Missouri voters approve 'right to farm' law by slim margin
- Missouri voters appear to have approved an amendment to the state constitution that would guarantee a "right to farm."
- The controversial measure passed by a mere 2,528 votes - less than a third of 1% of voters.
- The vote tally is preliminary only as of press time. Missouri's Secretary of State must sign off on the results for the tally to be made official. But given the narrow margin of victory for the measure, a recount is almost inevitable.
The "right to farm" amendment makes it next-to-impossible to create new regulations involving agriculture in the state. Neither legislators nor voters can impose new laws to protect animals, human health, the environment, etc. if such a law involves agriculture. Supporters of the amendment think agriculture needs such protection to save it from animal activists and health advocates.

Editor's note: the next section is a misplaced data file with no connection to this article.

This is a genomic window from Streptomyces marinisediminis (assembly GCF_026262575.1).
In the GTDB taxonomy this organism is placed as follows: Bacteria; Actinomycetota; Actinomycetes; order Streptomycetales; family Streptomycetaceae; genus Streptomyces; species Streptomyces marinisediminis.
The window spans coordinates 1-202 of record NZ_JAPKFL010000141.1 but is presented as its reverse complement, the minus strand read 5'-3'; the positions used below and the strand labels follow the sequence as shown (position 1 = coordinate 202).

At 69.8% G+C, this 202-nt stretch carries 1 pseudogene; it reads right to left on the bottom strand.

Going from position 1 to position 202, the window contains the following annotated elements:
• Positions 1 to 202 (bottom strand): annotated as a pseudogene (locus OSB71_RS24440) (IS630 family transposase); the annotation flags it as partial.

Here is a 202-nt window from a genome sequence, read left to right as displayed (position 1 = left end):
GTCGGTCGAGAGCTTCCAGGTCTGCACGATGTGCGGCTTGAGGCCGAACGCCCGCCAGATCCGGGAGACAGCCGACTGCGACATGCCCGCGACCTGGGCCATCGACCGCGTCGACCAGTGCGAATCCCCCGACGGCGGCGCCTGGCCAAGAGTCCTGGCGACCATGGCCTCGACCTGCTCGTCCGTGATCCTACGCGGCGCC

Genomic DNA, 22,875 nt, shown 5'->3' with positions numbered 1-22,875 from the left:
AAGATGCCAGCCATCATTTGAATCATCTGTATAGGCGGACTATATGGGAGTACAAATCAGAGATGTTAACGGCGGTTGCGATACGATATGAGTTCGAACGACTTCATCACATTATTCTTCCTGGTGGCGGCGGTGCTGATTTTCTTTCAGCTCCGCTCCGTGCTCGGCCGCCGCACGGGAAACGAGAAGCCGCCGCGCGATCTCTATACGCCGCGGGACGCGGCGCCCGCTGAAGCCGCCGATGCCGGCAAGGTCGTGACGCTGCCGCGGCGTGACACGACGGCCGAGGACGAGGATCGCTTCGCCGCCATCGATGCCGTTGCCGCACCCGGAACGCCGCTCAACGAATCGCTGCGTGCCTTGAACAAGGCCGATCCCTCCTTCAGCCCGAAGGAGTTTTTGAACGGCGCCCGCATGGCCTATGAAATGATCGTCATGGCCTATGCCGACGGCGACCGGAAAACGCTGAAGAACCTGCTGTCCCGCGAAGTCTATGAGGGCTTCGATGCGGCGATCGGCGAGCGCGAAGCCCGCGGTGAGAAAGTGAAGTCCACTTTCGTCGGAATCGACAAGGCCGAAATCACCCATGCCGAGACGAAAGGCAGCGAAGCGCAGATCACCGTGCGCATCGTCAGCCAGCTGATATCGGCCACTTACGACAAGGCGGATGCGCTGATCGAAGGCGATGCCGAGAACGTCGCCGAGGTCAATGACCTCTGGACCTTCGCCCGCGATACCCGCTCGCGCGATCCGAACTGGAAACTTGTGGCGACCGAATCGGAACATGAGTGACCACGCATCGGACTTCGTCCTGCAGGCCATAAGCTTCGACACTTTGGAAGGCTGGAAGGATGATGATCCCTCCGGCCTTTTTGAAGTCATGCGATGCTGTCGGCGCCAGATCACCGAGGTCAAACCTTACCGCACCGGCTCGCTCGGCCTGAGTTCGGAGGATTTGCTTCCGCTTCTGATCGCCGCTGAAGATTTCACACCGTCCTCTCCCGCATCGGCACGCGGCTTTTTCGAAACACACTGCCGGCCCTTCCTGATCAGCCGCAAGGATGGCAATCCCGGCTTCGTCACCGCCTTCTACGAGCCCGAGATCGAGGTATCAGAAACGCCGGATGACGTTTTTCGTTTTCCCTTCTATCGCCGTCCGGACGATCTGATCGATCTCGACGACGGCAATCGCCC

But the companies that buy and process agricultural goods for American consumers are already taking actions to address the concerns consumers have about such issues -- particularly the concerns about the treatment of animals. Tyson has taken steps to ban the use of gestation crates in its supply chain, for example. So has Cargill. So has Food Lion. Similar actions are being taken by corporations to address other concerns Americans have about the food supply, notably the use of antibiotics.
So the big winner under Missouri's "right to farm" law might be the WH Group, the Chinese-owned company which took control of Smithfield Foods last year, giving it ownership of at least 63 hog farms in Missouri.
The WH Group, which has a massive and insatiable market for pork to feed in China, doesn't need to respond to the concerns of American consumers. And now American consumers can't do much at all to push WH Group or others who produce food in Missouri for export to change.